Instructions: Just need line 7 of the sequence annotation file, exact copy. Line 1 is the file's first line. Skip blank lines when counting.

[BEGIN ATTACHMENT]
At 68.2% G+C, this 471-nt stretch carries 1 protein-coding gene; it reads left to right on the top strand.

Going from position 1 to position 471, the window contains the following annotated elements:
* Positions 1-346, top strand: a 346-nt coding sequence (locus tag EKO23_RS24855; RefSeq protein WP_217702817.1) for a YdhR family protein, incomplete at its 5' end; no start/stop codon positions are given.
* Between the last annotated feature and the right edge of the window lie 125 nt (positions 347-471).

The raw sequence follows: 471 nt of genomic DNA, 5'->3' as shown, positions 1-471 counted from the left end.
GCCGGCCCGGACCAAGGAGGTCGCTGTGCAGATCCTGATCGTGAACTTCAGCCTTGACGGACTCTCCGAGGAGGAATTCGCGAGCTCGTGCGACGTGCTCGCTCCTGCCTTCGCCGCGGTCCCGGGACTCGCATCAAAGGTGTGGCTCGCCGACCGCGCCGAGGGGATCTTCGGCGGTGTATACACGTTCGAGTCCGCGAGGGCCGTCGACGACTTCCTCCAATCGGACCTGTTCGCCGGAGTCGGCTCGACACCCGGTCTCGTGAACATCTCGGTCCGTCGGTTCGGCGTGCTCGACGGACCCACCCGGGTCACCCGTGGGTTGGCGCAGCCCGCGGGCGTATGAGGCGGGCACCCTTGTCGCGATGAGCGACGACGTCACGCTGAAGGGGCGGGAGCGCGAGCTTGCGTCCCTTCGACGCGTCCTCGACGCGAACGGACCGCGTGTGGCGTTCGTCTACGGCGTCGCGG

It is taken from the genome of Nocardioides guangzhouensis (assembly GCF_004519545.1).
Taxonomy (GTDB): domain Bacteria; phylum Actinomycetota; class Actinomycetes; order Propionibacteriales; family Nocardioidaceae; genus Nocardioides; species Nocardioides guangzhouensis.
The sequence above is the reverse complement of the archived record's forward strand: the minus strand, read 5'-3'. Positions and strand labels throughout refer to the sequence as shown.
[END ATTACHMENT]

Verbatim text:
It is taken from the genome of Nocardioides guangzhouensis (assembly GCF_004519545.1).